Boise! Some different morales happening right now, but at any rate, this is the dawn of the last day! Aleena is psyched because she just bought a hat with Idaho's atrocious flag on it (I'll try to get a picture of it at some point!) pic.twitter.com/L0nSJYYJQx— Miles in Transit (@milesintransit1) July 12, 2022
Although there were a few parts of the road trip that left Taylor and Parenti feeling flustered, they were offset by the unexpected kindness of people who had been watching their journey unfold online.
Amid some travel woes in Indianapolis, a young couple met up with them and provided dinner from a well-known food truck in the area. They then drove Taylor and Parenti downtown to Monument Circle, where they ate while watching the sun set.
“It reinforced our hope in humanity,” said Taylor. “It was very amazing that people would just go out of their way to help strangers.”
We have almost 3 hours here, so we walked to downtown West Burlington and are having lunch at the Broadway Cafe! It's a buffet that's good, but maybe not $19.95 a person good...we figured it'd be cheap because small-town Iowa but it would seem not! pic.twitter.com/1UkdzwEdRN— Miles in Transit (@milesintransit1) July 10, 2022
We took the W Line out to...A DINER!!! It was so awesome - close to transit, very original from its original 1957 build, and fantastic French toast! And they decided to stick a horse over the entrance for some reason - we approve. pic.twitter.com/oW4FRAQv6Z— Miles in Transit (@milesintransit1) July 11, 2022
And in Boise, they met an older couple that recounted how the husband had once taken a bus across the country in the 1970s, to visit his wife, Taylor said.
Touched by Taylor and Parenti’s journey together, the older couple delivered homemade fritters and yogurt to them for breakfast one morning.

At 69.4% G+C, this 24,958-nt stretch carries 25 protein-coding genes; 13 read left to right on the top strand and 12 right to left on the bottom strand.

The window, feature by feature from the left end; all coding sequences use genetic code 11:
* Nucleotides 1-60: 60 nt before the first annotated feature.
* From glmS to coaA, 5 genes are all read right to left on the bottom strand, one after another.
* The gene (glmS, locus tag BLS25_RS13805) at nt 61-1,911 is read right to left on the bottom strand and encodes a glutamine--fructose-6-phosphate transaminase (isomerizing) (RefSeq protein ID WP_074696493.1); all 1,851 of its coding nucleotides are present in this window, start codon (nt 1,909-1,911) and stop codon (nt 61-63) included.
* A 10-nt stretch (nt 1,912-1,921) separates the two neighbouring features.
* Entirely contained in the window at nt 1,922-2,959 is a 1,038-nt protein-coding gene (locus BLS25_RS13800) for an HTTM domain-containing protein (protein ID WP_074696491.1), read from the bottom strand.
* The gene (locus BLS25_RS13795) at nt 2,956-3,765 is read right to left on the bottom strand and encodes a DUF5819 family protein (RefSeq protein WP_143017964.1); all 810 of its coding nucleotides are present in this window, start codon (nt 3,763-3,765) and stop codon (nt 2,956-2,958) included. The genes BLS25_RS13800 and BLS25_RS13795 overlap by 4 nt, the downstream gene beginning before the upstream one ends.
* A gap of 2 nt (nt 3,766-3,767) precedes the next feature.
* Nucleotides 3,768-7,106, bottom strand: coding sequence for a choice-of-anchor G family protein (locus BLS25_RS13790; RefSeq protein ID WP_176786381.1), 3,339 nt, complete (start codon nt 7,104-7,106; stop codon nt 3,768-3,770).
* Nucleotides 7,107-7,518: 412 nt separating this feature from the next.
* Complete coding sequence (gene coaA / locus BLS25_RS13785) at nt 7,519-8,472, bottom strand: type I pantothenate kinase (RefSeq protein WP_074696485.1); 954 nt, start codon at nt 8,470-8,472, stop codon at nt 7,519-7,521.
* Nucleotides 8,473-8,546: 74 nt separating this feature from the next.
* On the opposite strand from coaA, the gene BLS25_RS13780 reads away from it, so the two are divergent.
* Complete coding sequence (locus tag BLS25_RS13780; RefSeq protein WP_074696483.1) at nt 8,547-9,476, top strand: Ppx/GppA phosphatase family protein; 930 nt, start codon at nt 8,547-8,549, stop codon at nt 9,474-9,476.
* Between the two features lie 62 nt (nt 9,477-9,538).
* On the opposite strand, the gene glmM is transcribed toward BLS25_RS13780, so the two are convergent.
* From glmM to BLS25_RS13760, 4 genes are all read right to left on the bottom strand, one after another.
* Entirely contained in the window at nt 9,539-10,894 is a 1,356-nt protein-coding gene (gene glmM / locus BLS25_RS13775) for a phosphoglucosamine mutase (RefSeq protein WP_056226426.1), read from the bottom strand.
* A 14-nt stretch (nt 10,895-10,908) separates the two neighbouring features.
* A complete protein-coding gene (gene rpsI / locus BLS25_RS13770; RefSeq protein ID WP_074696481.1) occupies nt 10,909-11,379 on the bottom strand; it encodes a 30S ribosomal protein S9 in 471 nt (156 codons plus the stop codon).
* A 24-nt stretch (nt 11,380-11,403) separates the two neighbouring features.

“It was like an apparition,” he said. “But it was so nice.”
Then, of course, there were the picturesque landscapes they got to see from their bus windows, views that included the rolling hills of Wyoming, and later, while snaking through the Pacific Northwest, mountain ranges covered by fir trees.
“It’s just a totally unique thing to see for a city-dwelling East Coaster,” Taylor said. “The kind of thing that you wouldn’t really get to experience that well on a plane.”
On July 12, as they inched closer to Seattle — The Beach Boys’ greatest hits blasting on a pair of shared headphones — the rush of nearing the end of their journey finally hit.
When the bus eventually stopped, the operator announced that the station was closed, and the two stepped off the vehicle. Taylor let it all sink in.
Even though they were 28 hours behind schedule, they had made it.
“‘We actually just did that,’” he recalled thinking. “The kind of incredulousness at the fact that we had made that insane trip work, and having been rerouted several times, the end was a very exciting thing.”
Taylor said other transportation-related challenges await him this summer, such as attempting to ride every mile of trolleybus in the country, starting with Boston.
He also still has one more free ticket to use from Greyhound before it expires.
“I don’t know what I’m going to do with that,” he said.